Tasveer is an online photography magazine, a set of galleries with exhibitions, in Bangalore as well as Delhi, Ahmedabad, Kolkata, and Mumbai, and a publisher of exhibition catalogues. It is also a look into many things I will never see, all shrunken on an iPad screen for browsing on a lazy afternoon, as I smell the neighbors’ lunches cooking and listen to the birds outside.
Tasveer introduced me to the work of Vivek Muthuramalingam, a Bangalorean photographer, whose Vanishing Sea series shows the silted-up port of a coastal city, quite reminiscent of the Aral Sea. He also did a series on migrants from Tamil Nadu, working in the Quarries of Rampura (oh, I have so many work-related questions). As he writes about the series:
In the rocky outskirts of Bangalore, close to a village called Rampura, I stood witness to an occupation that looks both primitive and merciless. A group of labourers from Thiruvannamalai in Tamil Nadu toil hard for long hours under the fierce afternoon sun, breaking rocks with a chisel and hammer and with bare naked hands to eke out a living…. Manoharan, a worker at the quarry, shows me with a tinge of authority the dynamite sticks that they use for the late evening blasts to break the bigger rocks. He also shows me around what was once his home- ‘Although people are evacuated before the blasts begin unexpected shrapnel sometimes crash into our huts rendering them irreparable. We just have to build another’.
(More photographs below the fold; patience, please, if it’s slow to load.)
Andreas Volwahsen: Living Architecture: a German modernist photographer, whose astounding work I did see at the exhibit in Bangalore and whose photographs are inspiring our travels.
Madan Mahatta: Delhi Modern Architecture: photographs from the 1960s, looking for the architecture of the still new nation. Another image reminds me of the homes of the Supreme Court justices in Delhi, several of which I’ve seen, only from the outside. There is a street where a number of them are clumped together, with nameplates on gates identifying the residents within (imagine that in the U.S.!).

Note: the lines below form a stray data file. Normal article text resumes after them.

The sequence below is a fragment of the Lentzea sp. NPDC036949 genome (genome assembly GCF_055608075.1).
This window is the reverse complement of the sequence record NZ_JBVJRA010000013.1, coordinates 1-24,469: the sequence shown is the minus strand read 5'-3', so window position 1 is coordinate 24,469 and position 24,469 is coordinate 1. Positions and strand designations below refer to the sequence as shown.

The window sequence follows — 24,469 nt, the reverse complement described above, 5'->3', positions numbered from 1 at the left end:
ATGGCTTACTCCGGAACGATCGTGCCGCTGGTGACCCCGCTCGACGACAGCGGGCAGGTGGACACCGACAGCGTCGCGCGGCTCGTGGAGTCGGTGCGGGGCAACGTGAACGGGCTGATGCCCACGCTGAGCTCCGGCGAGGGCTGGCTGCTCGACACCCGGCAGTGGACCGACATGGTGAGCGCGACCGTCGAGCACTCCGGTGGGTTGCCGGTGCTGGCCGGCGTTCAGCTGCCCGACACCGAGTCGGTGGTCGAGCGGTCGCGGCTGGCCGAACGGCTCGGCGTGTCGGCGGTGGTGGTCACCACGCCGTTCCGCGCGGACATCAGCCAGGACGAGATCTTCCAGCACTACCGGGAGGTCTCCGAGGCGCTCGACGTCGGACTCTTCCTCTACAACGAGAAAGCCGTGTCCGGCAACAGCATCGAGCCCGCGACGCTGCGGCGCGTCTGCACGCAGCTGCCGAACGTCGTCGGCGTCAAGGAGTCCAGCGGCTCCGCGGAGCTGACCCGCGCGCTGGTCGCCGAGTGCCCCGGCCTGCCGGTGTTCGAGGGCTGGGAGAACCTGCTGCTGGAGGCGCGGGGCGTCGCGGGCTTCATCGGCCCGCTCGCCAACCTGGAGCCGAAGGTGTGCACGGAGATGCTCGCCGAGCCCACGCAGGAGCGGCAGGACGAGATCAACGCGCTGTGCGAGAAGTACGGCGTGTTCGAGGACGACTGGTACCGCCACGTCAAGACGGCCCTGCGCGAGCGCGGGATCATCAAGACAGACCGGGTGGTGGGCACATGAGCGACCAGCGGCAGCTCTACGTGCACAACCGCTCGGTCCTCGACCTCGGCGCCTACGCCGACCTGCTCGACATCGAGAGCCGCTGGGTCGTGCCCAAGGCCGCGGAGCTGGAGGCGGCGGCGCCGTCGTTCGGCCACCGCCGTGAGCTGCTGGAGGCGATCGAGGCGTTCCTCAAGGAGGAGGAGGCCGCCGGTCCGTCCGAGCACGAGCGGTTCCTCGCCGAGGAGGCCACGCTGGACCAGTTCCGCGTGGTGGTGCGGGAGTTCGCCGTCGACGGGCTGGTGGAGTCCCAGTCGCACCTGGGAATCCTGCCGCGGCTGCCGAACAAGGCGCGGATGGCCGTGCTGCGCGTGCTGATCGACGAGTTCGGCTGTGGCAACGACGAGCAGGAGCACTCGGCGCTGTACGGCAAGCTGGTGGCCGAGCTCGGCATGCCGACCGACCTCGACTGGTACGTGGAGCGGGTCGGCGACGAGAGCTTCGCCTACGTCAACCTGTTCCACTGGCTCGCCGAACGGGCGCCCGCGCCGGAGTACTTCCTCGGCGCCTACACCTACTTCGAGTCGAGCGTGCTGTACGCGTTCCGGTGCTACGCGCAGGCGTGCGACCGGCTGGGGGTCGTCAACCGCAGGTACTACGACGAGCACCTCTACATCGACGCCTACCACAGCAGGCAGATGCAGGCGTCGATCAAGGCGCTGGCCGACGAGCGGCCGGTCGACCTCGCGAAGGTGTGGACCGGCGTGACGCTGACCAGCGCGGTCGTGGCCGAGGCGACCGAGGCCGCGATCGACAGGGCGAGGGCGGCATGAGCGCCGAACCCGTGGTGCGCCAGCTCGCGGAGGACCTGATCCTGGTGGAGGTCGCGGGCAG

Selvaprakash Lakshmanan: Life in Troubled Waters: images of fishermen in Tamil Nadu, in a village where the sea is encroaching on mangrove forests, erasing what was once land. The photographs are eerily similar to those of the Louisiana gulf.
Sebastian Cortez: Sidhpur: Time in the Past: an exhibition on the Bohras, a Muslim trading community in coastal Gujarat, with a distinctive style of complex, colonnaded architecture.
Other Tasveer series include:
- Annu Palakunnathu Matthew’s An Indian from India, pairing colonialist photos of First Nations people in the U.S. with self-portraits of women, primarily, in India;
- Pooja Jain’s Renunciation, on Jain nuns;
- Anna Fox’s Pulikali Tigers, on men who decorate themselves with paint in designs of tigers;
- Akshay Bhoan’s Vrindavan: Grey Notebooks, on Hindu widows; and
- Tomasz Gudzowaty’s Flying Warriors, images of Kalaripayattu, an ancient martial art from Kerala.
All that and more are recommended.